No. 18-31292 C/w No. 19-30001
Appeals from the United States District Court for the Eastern District of Louisiana
USDC No. 2:10-MD-2179
USDC No. 2:13-CV-2862
USDC No. 2:13-CV-1091
USDC No. 2:13-CV-2420
USDC No. 2:13-CV-834 Before DAVIS, HAYNES, and OLDHAM, Circuit Judges. PER CURIAM:
Pursuant to 5TH CIR. R. 47.5, the court has determined that this opinion should not be published and is not precedent except under the limited circumstances set forth in 5TH CIR. R. 47.5.4. --------
Park National Corporation ("Park National") and Destin Development, L.L.C. ("Destin") appeal the dismissal of their claims with prejudice. For the following reasons, we AFFIRM.
After the 2010 Deepwater Horizon oil spill, many cases—including the two at issue here—were consolidated into a multidistrict litigation ("MDL") proceeding. As part of its efforts to organize the many claims, the district court created different "pleading bundles"; the claims here were part of the B1 bundle, which covers certain claims for economic loss and property damage. The district court has issued different pretrial orders ("PTOs") to help the remaining claims progress toward resolution.
This appeal concerns PTO 65, which required remaining B1 plaintiffs to provide sworn answers to four questions by April 11, 2018. The PTO was filed only in the master docket and not in the B1 plaintiffs' individual dockets. On May 25, 2018, the district court issued a Show Cause Order and required that any plaintiff who failed to file a PTO 65 submission show cause by June 15, 2018, why that plaintiff's claims should not be dismissed with prejudice. The Show Cause Order included a list of plaintiffs, including Park National and Destin, who had failed to file a PTO 65 submission.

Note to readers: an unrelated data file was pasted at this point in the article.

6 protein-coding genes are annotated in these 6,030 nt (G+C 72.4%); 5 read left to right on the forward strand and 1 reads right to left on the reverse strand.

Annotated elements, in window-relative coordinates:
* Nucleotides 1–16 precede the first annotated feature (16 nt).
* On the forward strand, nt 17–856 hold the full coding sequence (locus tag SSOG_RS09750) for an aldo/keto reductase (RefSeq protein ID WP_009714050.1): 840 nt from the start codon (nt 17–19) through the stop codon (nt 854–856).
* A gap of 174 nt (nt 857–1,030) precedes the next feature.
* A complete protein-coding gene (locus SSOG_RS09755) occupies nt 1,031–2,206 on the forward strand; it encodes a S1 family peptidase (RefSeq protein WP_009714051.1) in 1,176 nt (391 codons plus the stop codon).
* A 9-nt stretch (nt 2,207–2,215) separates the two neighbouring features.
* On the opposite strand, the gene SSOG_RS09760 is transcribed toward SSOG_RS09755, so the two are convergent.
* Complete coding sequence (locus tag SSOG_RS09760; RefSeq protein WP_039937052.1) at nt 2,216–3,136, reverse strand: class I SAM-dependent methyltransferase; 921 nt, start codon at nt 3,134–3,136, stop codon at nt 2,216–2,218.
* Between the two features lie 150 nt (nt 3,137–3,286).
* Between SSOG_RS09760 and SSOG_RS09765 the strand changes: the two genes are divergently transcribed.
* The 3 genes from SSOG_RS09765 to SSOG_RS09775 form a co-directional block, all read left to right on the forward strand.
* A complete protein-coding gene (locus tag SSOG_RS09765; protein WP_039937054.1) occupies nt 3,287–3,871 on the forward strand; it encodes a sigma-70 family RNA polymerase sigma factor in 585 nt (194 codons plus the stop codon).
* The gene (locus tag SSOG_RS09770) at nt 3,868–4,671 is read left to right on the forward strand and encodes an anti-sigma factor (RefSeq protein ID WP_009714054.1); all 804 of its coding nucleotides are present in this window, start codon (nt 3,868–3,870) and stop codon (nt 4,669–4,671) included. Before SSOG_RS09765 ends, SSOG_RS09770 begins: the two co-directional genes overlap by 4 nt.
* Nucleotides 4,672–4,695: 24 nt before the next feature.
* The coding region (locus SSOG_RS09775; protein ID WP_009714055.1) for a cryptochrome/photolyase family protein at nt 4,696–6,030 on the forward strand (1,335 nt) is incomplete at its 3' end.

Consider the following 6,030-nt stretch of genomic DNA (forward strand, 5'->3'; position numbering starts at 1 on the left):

Destin filed a response to the Show Cause Order on June 15, 2018. It argued that its attorney was not served with PTO 65 and had reviewed his clients' individual dockets but had not seen the order. The district court dismissed Destin's claims with prejudice, noting that the attorney had failed to sign up for electronic service as required by an earlier PTO, and that most filings in the MDL occur only in the master docket. Park National did not timely respond to the Show Cause Order, so the court dismissed its claims with prejudice.